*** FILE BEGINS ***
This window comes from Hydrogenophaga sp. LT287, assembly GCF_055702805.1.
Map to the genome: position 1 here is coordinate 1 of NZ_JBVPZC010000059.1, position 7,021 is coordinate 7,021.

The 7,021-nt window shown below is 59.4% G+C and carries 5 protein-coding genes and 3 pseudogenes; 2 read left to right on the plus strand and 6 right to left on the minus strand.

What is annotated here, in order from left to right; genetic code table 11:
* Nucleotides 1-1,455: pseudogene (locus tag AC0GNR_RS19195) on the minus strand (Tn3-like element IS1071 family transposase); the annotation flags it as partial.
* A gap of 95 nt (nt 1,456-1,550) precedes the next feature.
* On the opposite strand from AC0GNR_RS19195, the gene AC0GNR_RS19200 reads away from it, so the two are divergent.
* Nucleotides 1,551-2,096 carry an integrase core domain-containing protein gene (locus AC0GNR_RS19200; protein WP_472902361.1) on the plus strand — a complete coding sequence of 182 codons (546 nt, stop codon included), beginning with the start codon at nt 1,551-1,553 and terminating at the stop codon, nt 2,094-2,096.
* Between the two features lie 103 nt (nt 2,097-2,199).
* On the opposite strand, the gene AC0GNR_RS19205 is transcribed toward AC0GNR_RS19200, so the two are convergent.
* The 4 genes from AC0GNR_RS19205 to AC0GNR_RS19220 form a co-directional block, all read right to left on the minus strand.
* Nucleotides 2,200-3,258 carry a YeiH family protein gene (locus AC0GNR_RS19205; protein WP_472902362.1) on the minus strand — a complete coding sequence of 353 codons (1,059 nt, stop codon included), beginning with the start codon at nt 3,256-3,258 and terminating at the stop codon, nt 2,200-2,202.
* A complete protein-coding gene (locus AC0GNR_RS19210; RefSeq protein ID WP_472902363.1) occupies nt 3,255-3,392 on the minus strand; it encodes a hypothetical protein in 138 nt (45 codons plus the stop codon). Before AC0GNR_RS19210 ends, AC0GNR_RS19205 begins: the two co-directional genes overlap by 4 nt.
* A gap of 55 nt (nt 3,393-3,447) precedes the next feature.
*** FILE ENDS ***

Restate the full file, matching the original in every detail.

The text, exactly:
This window comes from Hydrogenophaga sp. LT287, assembly GCF_055702805.1.
Map to the genome: position 1 here is coordinate 1 of NZ_JBVPZC010000059.1, position 7,021 is coordinate 7,021.

The 7,021-nt window shown below is 59.4% G+C and carries 5 protein-coding genes and 3 pseudogenes; 2 read left to right on the plus strand and 6 right to left on the minus strand.

What is annotated here, in order from left to right; genetic code table 11:
* Nucleotides 1-1,455: pseudogene (locus tag AC0GNR_RS19195) on the minus strand (Tn3-like element IS1071 family transposase); the annotation flags it as partial.
* A gap of 95 nt (nt 1,456-1,550) precedes the next feature.
* On the opposite strand from AC0GNR_RS19195, the gene AC0GNR_RS19200 reads away from it, so the two are divergent.
* Nucleotides 1,551-2,096 carry an integrase core domain-containing protein gene (locus AC0GNR_RS19200; protein WP_472902361.1) on the plus strand — a complete coding sequence of 182 codons (546 nt, stop codon included), beginning with the start codon at nt 1,551-1,553 and terminating at the stop codon, nt 2,094-2,096.
* Between the two features lie 103 nt (nt 2,097-2,199).
* On the opposite strand, the gene AC0GNR_RS19205 is transcribed toward AC0GNR_RS19200, so the two are convergent.
* The 4 genes from AC0GNR_RS19205 to AC0GNR_RS19220 form a co-directional block, all read right to left on the minus strand.
* Nucleotides 2,200-3,258 carry a YeiH family protein gene (locus AC0GNR_RS19205; protein WP_472902362.1) on the minus strand — a complete coding sequence of 353 codons (1,059 nt, stop codon included), beginning with the start codon at nt 3,256-3,258 and terminating at the stop codon, nt 2,200-2,202.
* A complete protein-coding gene (locus AC0GNR_RS19210; RefSeq protein ID WP_472902363.1) occupies nt 3,255-3,392 on the minus strand; it encodes a hypothetical protein in 138 nt (45 codons plus the stop codon). Before AC0GNR_RS19210 ends, AC0GNR_RS19205 begins: the two co-directional genes overlap by 4 nt.
* A gap of 55 nt (nt 3,393-3,447) precedes the next feature.